From our bicycles, we could see the disturbance left by the large paws of a bear on the dirt road beneath our tires. I stepped off my bike to get a closer look. The bear was walking in the same direction we were riding. Bear tracks at a glance look remarkably human, this bear’s feet were the same size as mine! A woman’s size 7 bear!
Following the bear’s tracks up the road, I wondered was the bear nearby? Where was it going? What did it eat today? Catching a bear by surprise, or any large carnivore for that matter, is ill-advised, but by catching this bear’s tracks instead we could read a little of this bear’s story without disturbing the bear or being surprised by it in turn.
The art of wildlife tracking is perhaps the oldest science known to humans. The movements of animals across the landscape leave trails of footprints, scat, scrapes and hair that with a little training can tell us who our wild neighbors are and what they’re doing. Wildlife tracking continues to be an integral tool for subsistence hunters and is increasingly being used by biologists, search and rescue teams, and outdoor educators.
Through the lens of the Wolf OR-7 Expedition, I believe wildlife tracking could also be integral to understand and better coexist with the ‘wild things.’ Understanding how wolves, mountain lions, bears or coyotes use an area through their tracks and sign might be helpful for recreationalists to avoid surprise encounters, and to livestock producers to determine when and where to graze sheep or to step up protective measures. In the middle of Portland, the tracks of a raccoon around a chicken house helped me identify where the hen house needed to be fortified. It also took a slew of loud obscenities at 2am and the force of a garden hose to deter that fat raccoon, but the hens survived that night.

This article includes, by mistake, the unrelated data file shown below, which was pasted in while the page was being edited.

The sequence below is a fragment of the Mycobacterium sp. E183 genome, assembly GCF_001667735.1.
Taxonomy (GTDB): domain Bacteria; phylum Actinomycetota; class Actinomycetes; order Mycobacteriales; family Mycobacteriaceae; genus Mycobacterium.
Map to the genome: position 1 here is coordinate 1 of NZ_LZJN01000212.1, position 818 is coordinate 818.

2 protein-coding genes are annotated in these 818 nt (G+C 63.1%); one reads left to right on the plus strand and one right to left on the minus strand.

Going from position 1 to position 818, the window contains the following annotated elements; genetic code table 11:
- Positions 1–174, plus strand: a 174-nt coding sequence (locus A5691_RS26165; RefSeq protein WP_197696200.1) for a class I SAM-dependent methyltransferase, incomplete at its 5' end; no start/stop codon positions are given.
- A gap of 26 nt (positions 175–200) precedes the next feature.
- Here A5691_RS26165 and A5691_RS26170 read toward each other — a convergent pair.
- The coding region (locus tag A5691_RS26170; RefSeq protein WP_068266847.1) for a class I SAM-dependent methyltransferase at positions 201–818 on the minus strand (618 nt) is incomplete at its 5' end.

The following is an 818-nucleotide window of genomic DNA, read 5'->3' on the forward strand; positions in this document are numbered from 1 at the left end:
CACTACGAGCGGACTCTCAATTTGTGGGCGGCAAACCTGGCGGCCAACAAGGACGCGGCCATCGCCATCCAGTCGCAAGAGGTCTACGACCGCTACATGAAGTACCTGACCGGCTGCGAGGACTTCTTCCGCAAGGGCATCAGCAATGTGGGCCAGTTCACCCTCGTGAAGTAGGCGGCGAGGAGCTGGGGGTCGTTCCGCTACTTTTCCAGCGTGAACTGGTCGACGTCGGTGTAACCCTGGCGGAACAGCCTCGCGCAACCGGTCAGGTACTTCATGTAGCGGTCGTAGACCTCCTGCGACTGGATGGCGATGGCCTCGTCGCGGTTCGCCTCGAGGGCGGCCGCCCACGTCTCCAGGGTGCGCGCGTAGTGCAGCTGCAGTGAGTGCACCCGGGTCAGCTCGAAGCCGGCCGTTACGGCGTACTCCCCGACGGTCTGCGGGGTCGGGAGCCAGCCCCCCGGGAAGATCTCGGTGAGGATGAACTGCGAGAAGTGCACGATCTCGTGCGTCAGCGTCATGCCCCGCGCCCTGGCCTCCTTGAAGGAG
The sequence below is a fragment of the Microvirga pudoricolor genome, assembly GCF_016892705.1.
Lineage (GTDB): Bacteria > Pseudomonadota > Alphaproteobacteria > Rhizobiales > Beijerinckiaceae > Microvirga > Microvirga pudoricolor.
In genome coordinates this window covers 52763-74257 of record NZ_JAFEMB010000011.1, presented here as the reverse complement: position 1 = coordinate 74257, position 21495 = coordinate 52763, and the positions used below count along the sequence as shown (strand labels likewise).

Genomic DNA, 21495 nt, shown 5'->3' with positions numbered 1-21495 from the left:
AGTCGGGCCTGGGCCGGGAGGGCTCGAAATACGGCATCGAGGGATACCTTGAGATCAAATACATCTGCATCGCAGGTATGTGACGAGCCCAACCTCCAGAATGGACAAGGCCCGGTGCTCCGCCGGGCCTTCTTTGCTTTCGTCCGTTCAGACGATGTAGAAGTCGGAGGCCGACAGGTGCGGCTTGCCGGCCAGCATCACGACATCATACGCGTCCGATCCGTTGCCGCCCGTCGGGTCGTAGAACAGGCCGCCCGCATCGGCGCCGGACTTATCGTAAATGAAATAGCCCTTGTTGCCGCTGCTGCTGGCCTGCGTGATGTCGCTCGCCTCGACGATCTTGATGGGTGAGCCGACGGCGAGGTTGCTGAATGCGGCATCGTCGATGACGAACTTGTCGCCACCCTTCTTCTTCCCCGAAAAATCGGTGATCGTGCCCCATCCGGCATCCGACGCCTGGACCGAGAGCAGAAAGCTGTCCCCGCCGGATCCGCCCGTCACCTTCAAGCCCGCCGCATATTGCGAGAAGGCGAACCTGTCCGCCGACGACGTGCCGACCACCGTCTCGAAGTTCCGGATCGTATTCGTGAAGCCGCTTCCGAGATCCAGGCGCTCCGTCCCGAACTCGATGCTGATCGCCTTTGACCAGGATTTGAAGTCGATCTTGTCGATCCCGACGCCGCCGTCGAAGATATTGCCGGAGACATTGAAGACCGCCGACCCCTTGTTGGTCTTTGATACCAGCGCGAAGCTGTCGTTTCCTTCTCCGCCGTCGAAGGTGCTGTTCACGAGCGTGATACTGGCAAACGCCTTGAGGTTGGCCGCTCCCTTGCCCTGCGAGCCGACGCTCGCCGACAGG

Learning to recognize a few animal tracks has transformed the way I see and move in nature. While we only saw two black bear along our entire route, through tree rubs, scat, and tracks it was clear that Oregon’s wild lands were alive with quite a few more bear, mountain lion, wolves, bob cat, coyote, deer, fawns, elk, pronghorn antelope, ground squirrels, jack rabbits, snakes and lizards… not to mention the variety of birds that warned all these animals in advance that we were coming. Through listening closely to bird language – whether birds were singing, quiet or alarming – we could gauge the impact of our presence to wildlife, and the movement of other potential predators like hawks and cats.
The more I learn about wildlife tracking and bird language, the more aware I become that whether I’m walking solo through an urban park or the wilderness I’m never really alone, but am surrounded by an amazing diversity of wild neighbors. There are a number of wildlife tracking schools across the country and even internationally; here are a few that I can recommend from personal experience:
Wilderness Awareness School – Duvall, Washington, USA
Tom Brown Jr. Tracking School – Manahawkin, New Jersey, USA
Tribal Edge, Sequim – Washington, USA
Earth Voices – USA
Tracker’s Earth – Portland, Oregon USA
EarthWalk Northwest – Issaquah, Washington USA
CyberTracker – International